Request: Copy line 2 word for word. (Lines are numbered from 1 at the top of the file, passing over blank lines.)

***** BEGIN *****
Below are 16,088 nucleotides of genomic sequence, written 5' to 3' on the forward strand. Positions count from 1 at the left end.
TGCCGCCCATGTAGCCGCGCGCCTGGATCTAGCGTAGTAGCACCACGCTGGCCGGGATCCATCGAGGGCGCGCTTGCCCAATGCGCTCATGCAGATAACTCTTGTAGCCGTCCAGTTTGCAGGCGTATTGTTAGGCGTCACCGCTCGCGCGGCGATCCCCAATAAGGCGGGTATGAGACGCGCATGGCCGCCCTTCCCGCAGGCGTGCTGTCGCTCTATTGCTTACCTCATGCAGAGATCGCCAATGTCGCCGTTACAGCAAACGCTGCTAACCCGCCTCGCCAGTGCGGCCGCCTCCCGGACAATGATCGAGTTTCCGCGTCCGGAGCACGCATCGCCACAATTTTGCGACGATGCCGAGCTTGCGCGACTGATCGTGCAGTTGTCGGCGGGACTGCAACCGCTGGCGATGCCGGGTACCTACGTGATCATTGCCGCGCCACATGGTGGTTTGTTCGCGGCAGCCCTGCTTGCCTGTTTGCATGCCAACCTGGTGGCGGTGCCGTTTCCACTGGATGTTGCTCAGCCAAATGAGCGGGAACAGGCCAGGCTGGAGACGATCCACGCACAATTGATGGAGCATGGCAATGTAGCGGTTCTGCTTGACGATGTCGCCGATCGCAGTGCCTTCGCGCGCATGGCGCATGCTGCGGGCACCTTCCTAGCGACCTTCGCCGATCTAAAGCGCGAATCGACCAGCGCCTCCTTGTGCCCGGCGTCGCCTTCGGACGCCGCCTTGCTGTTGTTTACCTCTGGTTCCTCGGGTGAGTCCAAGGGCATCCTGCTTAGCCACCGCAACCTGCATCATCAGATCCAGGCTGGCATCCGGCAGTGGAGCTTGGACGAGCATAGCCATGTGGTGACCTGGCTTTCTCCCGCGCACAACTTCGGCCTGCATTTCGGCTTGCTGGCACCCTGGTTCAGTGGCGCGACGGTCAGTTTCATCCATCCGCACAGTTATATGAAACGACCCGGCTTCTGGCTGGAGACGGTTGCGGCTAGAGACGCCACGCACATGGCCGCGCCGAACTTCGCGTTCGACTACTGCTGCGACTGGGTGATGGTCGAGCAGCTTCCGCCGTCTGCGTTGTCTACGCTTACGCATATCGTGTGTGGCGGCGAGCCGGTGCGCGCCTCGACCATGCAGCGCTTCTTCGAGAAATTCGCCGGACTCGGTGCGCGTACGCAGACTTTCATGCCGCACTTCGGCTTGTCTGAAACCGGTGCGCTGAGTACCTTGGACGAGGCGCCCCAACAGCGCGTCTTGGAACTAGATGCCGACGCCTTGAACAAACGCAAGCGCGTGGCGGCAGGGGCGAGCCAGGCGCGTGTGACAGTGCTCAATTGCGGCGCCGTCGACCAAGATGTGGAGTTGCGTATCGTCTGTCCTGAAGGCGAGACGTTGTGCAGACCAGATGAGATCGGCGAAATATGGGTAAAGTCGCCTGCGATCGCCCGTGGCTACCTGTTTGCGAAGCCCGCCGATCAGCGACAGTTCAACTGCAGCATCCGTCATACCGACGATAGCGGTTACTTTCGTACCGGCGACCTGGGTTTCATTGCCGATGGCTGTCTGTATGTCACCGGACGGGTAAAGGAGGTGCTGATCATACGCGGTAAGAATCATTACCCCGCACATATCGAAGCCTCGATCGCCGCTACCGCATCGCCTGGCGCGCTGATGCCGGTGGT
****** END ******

TGCCGCCCATGTAGCCGCGCGCCTGGATCTAGCGTAGTAGCACCACGCTGGCCGGGATCCATCGAGGGCGCGCTTGCCCAATGCGCTCATGCAGATAACTCTTGTAGCCGTCCAGTTTGCAGGCGTATTGTTAGGCGTCACCGCTCGCGCGGCGATCCCCAATAAGGCGGGTATGAGACGCGCATGGCCGCCCTTCCCGCAGGCGTGCTGTCGCTCTATTGCTTACCTCATGCAGAGATCGCCAATGTCGCCGTTACAGCAAACGCTGCTAACCCGCCTCGCCAGTGCGGCCGCCTCCCGGACAATGATCGAGTTTCCGCGTCCGGAGCACGCATCGCCACAATTTTGCGACGATGCCGAGCTTGCGCGACTGATCGTGCAGTTGTCGGCGGGACTGCAACCGCTGGCGATGCCGGGTACCTACGTGATCATTGCCGCGCCACATGGTGGTTTGTTCGCGGCAGCCCTGCTTGCCTGTTTGCATGCCAACCTGGTGGCGGTGCCGTTTCCACTGGATGTTGCTCAGCCAAATGAGCGGGAACAGGCCAGGCTGGAGACGATCCACGCACAATTGATGGAGCATGGCAATGTAGCGGTTCTGCTTGACGATGTCGCCGATCGCAGTGCCTTCGCGCGCATGGCGCATGCTGCGGGCACCTTCCTAGCGACCTTCGCCGATCTAAAGCGCGAATCGACCAGCGCCTCCTTGTGCCCGGCGTCGCCTTCGGACGCCGCCTTGCTGTTGTTTACCTCTGGTTCCTCGGGTGAGTCCAAGGGCATCCTGCTTAGCCACCGCAACCTGCATCATCAGATCCAGGCTGGCATCCGGCAGTGGAGCTTGGACGAGCATAGCCATGTGGTGACCTGGCTTTCTCCCGCGCACAACTTCGGCCTGCATTTCGGCTTGCTGGCACCCTGGTTCAGTGGCGCGACGGTCAGTTTCATCCATCCGCACAGTTATATGAAACGACCCGGCTTCTGGCTGGAGACGGTTGCGGCTAGAGACGCCACGCACATGGCCGCGCCGAACTTCGCGTTCGACTACTGCTGCGACTGGGTGATGGTCGAGCAGCTTCCGCCGTCTGCGTTGTCTACGCTTACGCATATCGTGTGTGGCGGCGAGCCGGTGCGCGCCTCGACCATGCAGCGCTTCTTCGAGAAATTCGCCGGACTCGGTGCGCGTACGCAGACTTTCATGCCGCACTTCGGCTTGTCTGAAACCGGTGCGCTGAGTACCTTGGACGAGGCGCCCCAACAGCGCGTCTTGGAACTAGATGCCGACGCCTTGAACAAACGCAAGCGCGTGGCGGCAGGGGCGAGCCAGGCGCGTGTGACAGTGCTCAATTGCGGCGCCGTCGACCAAGATGTGGAGTTGCGTATCGTCTGTCCTGAAGGCGAGACGTTGTGCAGACCAGATGAGATCGGCGAAATATGGGTAAAGTCGCCTGCGATCGCCCGTGGCTACCTGTTTGCGAAGCCCGCCGATCAGCGACAGTTCAACTGCAGCATCCGTCATACCGACGATAGCGGTTACTTTCGTACCGGCGACCTGGGTTTCATTGCCGATGGCTGTCTGTATGTCACCGGACGGGTAAAGGAGGTGCTGATCATACGCGGTAAGAATCATTACCCCGCACATATCGAAGCCTCGATCGCCGCTACCGCATCGCCTGGCGCGCTGATGCCGGTGGT